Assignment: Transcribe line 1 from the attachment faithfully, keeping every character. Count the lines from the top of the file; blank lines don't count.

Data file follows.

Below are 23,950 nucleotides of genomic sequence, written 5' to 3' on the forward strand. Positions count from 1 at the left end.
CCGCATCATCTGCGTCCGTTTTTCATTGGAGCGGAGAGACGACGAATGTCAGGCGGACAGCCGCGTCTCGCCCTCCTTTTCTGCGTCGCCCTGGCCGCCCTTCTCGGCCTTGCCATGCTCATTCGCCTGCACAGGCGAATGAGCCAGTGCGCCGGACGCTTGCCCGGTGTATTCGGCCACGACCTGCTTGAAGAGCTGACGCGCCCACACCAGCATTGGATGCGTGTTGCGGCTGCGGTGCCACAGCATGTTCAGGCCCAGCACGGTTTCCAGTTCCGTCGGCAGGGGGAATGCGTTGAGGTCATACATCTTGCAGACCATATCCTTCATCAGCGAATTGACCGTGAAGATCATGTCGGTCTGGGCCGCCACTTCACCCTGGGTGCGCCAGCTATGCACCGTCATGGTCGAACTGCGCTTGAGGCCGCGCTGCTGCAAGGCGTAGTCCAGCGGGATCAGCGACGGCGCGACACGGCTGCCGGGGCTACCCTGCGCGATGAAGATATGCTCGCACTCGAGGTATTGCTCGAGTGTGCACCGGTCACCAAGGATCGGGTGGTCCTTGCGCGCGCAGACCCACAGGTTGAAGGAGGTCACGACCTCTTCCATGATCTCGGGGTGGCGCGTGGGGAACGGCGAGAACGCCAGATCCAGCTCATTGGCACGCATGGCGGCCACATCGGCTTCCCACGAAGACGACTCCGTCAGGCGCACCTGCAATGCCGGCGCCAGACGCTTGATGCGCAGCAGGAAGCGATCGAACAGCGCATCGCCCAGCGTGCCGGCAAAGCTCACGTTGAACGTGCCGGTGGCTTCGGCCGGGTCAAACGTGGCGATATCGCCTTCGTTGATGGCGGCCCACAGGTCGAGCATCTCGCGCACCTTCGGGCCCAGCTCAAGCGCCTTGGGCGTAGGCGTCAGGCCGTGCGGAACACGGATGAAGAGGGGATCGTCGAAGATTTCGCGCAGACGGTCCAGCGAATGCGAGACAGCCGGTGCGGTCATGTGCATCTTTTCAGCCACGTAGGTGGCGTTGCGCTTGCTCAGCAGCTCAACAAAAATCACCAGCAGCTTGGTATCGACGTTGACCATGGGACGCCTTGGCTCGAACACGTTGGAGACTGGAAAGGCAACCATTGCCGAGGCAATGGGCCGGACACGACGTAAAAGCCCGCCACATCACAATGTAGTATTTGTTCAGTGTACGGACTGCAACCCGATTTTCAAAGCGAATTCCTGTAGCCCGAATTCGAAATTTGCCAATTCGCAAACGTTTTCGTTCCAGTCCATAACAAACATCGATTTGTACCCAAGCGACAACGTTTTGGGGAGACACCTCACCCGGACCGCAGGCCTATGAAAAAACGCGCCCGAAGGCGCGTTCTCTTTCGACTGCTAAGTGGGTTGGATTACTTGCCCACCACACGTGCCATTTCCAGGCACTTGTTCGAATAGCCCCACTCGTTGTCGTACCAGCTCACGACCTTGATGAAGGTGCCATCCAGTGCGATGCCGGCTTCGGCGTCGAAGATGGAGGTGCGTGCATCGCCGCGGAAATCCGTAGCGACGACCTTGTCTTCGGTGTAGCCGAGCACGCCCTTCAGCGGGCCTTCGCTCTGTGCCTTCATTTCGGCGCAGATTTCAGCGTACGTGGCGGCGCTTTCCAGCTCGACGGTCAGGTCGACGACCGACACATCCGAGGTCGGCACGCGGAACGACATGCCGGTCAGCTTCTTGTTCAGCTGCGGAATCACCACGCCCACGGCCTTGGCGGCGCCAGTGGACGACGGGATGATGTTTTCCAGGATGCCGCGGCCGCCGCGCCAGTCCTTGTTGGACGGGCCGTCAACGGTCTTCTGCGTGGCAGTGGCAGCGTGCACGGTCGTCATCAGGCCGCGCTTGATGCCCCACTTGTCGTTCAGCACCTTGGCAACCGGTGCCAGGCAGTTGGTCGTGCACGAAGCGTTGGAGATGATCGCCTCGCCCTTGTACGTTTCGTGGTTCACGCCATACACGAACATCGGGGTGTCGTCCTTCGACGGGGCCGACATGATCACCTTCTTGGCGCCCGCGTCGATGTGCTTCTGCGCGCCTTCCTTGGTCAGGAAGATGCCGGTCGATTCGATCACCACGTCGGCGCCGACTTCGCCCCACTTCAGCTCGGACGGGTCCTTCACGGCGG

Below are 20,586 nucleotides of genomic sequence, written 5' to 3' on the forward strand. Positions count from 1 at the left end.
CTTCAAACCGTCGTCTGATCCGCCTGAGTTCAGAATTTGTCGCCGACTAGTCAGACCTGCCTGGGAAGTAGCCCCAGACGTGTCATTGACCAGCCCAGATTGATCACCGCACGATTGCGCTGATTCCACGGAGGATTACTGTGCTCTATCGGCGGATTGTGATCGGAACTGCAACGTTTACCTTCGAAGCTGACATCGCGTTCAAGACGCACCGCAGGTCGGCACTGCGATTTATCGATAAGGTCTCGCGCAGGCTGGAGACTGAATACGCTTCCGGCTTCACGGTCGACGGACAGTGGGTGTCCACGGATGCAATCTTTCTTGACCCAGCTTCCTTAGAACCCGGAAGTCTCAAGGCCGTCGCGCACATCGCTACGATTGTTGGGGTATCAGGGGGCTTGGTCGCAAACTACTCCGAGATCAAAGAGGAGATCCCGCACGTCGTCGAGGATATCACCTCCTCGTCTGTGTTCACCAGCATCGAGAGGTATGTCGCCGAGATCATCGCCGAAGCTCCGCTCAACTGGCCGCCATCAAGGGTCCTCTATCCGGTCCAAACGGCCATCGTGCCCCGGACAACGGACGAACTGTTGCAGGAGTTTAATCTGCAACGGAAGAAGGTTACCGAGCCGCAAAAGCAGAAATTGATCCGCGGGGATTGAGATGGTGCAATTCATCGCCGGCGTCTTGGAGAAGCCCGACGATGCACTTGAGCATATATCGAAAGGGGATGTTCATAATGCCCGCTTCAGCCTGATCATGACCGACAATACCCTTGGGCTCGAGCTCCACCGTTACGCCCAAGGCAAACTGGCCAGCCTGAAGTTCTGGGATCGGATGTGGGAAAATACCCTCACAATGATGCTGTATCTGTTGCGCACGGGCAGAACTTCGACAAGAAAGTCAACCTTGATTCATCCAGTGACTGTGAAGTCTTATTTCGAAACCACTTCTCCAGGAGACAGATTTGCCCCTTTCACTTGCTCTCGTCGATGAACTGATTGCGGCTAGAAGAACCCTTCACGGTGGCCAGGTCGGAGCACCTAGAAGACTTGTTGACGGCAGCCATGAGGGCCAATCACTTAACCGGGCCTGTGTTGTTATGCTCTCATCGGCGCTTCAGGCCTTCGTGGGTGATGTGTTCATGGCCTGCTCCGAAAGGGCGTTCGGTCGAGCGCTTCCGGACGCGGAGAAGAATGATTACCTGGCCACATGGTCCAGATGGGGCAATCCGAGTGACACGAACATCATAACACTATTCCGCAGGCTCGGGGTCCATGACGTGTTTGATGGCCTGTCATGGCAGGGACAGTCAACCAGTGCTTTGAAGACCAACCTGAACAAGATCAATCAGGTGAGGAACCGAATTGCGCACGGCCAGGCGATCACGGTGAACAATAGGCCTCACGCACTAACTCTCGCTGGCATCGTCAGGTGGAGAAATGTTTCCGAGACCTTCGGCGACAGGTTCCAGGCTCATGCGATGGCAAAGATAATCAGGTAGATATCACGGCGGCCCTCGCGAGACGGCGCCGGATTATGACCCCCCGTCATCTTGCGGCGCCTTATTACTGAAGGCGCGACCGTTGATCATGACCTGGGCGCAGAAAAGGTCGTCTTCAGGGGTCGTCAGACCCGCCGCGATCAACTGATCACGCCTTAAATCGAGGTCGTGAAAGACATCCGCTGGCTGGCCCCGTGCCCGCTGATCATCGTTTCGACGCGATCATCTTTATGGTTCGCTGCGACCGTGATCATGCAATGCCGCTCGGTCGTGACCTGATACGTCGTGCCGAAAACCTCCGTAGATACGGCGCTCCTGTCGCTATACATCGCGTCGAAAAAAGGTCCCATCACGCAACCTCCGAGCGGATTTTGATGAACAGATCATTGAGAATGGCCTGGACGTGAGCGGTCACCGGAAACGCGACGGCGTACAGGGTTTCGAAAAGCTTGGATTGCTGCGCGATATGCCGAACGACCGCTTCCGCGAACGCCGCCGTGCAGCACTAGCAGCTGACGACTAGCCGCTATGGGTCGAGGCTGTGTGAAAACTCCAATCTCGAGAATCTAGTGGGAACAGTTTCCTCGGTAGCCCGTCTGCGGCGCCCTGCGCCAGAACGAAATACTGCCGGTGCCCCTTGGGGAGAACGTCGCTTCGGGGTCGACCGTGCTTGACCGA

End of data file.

Below are 23,950 nucleotides of genomic sequence, written 5' to 3' on the forward strand. Positions count from 1 at the left end.